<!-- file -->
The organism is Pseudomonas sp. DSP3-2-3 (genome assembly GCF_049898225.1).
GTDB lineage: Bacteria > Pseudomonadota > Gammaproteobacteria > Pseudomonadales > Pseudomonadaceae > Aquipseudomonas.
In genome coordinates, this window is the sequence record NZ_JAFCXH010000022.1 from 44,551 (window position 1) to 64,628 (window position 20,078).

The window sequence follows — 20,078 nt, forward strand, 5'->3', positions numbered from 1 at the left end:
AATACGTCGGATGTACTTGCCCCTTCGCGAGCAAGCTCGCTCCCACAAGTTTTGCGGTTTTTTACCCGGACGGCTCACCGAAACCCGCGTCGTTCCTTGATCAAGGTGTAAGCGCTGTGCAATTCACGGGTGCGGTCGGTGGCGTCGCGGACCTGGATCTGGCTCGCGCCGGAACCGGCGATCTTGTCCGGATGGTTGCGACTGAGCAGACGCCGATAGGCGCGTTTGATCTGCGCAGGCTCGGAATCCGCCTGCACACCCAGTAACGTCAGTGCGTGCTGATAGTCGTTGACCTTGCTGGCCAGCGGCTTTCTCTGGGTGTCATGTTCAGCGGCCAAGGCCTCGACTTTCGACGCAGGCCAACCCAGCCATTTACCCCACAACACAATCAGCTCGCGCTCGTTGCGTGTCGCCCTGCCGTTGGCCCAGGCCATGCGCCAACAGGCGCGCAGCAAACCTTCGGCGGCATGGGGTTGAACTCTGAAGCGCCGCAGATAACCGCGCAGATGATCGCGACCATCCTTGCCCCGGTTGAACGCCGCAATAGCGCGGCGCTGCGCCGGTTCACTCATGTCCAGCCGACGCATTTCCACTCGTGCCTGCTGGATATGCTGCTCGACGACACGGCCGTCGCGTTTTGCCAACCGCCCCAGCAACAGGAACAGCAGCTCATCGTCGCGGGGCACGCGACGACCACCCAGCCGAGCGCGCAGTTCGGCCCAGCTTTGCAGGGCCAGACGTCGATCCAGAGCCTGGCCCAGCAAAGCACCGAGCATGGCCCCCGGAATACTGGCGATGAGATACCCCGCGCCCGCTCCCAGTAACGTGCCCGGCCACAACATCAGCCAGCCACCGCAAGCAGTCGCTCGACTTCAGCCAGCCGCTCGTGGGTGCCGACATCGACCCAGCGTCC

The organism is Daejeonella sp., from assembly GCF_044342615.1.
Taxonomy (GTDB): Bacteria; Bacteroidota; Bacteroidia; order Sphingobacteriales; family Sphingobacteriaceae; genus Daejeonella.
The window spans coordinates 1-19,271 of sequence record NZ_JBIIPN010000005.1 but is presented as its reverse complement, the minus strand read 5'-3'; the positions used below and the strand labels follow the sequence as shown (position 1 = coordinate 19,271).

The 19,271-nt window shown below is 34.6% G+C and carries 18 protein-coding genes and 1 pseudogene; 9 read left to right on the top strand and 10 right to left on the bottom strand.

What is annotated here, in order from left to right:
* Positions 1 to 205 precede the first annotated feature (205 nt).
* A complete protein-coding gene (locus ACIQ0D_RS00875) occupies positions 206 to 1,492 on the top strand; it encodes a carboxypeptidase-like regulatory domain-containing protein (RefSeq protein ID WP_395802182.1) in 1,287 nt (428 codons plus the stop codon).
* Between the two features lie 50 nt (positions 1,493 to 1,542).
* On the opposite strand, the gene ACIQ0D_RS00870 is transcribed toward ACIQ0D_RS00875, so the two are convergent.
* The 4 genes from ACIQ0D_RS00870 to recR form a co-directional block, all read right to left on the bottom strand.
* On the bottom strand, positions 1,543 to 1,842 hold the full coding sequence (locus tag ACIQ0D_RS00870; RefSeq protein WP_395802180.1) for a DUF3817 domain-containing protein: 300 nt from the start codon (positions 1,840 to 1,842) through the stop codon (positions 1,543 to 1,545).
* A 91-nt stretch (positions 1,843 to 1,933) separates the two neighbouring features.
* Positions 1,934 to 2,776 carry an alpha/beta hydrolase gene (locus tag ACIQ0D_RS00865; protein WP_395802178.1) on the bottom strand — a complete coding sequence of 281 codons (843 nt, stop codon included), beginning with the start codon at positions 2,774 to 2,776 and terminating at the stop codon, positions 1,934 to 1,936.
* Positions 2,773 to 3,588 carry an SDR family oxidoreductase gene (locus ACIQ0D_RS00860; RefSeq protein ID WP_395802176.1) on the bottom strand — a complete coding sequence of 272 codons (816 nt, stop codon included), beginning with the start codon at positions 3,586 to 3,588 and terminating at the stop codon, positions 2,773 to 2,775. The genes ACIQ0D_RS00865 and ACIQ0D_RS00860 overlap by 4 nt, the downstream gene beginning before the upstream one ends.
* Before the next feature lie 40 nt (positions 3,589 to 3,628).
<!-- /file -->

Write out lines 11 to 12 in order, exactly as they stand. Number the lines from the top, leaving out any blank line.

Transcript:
* Positions 1 to 205 precede the first annotated feature (205 nt).
* A complete protein-coding gene (locus ACIQ0D_RS00875) occupies positions 206 to 1,492 on the top strand; it encodes a carboxypeptidase-like regulatory domain-containing protein (RefSeq protein ID WP_395802182.1) in 1,287 nt (428 codons plus the stop codon).